Updated: Jun 16, 2020
If you're anything like me you think "I shouldn't have said that" frequently after responding to a situation. Yes, usually dripping in regret. Why can't I react slower to the jar of peanut butter falling of the counter as I am rushing to get the children out the door, instead of in haste and anger? Why is it when I am cut off by a semi traveling 70 MPH on the interstate on my way to a client meeting that I am running late for, that I catch my frustration after I have demonstrated my frustration? And why doesn't my brain thoroughly think through every possible word I bite back with before I blast it out of my mouth cloaked in a sarcastic robe of self righteousness when one of my children take a disrespectful tone? Are any of those correct responses too much too ask? I'm a work in progress that is for sure.
Do not be quickly provoked in your spirit, for anger resides in the lap of fools. Ecclesiastes 7:9
There is no shortage of verses in dealing with how we are to respond to stressful situations. In Proverbs the word "fool" is used forty four times. Often in Scripture, a fool is associated with wickedness and a direct denial of God (e.g., in Psalm 53:1). Because God has infinite wisdom, the person who neglects God will naturally miss out on wisdom—he will become a fool. According to GotQuestions.com, "a fool is anyone who does not follow the warnings and commands of God. A fool lacks wisdom, has no concern for others, does not desire to avoid sin, and brags about his sinful actions." Ok, no bragging here about my poor response choices but it does make me wonder, can I learn to respond better? Is it my responsibility to improve my response ability?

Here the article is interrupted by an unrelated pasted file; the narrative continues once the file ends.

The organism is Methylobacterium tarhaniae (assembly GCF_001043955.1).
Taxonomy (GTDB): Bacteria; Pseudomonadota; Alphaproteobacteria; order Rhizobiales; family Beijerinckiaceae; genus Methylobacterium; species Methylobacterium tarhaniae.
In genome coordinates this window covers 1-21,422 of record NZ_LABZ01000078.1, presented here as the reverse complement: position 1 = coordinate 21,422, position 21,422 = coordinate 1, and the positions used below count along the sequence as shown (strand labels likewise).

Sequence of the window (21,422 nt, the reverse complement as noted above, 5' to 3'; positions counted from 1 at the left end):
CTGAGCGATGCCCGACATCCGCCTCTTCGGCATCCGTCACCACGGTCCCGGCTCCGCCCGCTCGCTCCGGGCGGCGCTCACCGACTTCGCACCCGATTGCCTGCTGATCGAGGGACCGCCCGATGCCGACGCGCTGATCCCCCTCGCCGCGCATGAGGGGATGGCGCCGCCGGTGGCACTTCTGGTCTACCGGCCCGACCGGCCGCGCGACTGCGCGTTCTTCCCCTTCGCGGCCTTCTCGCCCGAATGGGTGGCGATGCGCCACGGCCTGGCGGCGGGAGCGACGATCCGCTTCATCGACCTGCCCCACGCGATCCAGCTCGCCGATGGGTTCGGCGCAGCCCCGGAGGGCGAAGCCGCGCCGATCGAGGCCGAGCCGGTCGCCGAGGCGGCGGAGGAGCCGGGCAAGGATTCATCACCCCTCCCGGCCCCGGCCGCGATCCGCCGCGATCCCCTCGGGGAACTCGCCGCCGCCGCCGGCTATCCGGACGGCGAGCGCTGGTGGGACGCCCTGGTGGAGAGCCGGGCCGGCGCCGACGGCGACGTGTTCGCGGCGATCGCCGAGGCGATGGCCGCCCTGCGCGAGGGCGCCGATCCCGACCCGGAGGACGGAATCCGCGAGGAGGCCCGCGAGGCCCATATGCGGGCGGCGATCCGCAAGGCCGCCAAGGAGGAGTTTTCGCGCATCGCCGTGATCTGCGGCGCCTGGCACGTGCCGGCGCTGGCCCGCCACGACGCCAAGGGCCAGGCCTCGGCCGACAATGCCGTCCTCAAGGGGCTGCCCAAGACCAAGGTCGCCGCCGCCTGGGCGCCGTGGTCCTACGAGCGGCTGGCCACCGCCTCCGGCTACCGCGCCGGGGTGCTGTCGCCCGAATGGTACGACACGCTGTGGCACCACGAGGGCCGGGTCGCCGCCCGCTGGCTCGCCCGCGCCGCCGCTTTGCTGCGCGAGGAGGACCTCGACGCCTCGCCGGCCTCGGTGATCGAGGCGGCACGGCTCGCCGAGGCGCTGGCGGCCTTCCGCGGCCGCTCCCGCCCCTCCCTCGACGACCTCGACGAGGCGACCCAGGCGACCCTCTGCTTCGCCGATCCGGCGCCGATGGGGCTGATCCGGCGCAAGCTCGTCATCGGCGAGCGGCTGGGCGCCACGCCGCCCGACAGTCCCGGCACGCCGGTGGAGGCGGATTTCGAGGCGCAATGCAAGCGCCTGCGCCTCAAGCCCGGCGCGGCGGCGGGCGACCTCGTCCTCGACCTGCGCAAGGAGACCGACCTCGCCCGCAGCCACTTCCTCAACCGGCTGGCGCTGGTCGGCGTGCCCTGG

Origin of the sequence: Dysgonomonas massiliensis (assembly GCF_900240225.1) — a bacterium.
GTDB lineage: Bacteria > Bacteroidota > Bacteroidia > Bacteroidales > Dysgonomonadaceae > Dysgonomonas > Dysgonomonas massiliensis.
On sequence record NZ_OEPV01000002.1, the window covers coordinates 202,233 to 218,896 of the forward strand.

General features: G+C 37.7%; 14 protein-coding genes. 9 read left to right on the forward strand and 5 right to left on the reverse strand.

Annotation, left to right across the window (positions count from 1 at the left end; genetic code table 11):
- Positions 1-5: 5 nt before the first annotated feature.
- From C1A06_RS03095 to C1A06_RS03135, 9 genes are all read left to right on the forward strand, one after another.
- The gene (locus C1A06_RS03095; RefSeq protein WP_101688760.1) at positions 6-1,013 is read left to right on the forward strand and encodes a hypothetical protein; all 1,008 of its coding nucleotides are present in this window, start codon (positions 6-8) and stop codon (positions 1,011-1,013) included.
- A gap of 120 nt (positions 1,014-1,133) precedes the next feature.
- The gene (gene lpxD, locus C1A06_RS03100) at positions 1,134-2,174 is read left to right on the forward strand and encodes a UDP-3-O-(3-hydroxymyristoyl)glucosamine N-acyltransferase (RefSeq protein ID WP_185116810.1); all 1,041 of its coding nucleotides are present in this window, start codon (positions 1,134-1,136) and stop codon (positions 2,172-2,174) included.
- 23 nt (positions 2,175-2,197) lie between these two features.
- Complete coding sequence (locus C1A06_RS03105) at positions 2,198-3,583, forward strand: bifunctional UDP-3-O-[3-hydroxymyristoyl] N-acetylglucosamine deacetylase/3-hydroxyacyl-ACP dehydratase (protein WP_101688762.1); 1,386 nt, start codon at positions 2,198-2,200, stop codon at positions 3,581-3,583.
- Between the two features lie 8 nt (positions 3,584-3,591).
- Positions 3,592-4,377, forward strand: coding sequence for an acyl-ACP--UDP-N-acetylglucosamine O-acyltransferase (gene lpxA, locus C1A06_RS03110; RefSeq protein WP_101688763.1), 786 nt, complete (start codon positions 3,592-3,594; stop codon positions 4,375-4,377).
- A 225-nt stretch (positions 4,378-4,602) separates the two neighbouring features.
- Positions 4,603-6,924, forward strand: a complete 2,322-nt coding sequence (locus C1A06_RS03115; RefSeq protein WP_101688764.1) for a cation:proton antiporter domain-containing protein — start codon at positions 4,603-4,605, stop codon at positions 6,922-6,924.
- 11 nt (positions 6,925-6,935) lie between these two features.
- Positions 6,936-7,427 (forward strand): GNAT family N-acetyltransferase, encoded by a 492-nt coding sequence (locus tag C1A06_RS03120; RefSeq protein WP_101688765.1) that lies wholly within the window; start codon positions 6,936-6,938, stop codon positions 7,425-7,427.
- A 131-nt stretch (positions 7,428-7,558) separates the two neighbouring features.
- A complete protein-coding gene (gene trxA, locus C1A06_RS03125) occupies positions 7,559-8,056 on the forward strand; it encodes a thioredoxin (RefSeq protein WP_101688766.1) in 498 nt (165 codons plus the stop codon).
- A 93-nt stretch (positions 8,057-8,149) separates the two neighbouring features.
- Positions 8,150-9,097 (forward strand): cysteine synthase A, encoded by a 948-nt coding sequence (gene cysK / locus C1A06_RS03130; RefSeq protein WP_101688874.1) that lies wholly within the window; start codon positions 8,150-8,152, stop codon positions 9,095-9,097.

When we consciously choose a response, rather than unconsciously react we demonstrate a level of self-control. Since self-control is one of the fruits of the spirit, let's park here for a moment.
It is important to understand that self-control is a work of the Holy Spirit, not a work of the individual. It is the indwelling presence of the Holy Spirit that gives Christians the power and ability to exercise self-control so that we will not be mastered by our own responses and reactions. As Paul said, “God did not give us a Spirit of timidity, but a Spirit of power, of love and of self-discipline” (2 Timothy 1:7).
The next time you're tempted to react remember, there's power in a pause. Discipline yourself to take five seconds to hold your tongue, take a breath, think and pause and pray. We've all heard it said that we cannot control our situations but we can control our reactions to them. Being able to see a sudden happenstance from an emotionally controlled viewpoint is power and a gift to yourself. It allows us to respond appropriately, wisely. Coming out of an emotionally charged moment under control, and clear minded prevents relationships from being harmed, physical health to remain stable and our hearts to remain at peace. It allows our inner spirit a little glimpse of holiness, and allows our friend and helper the Holy Spirit to smile.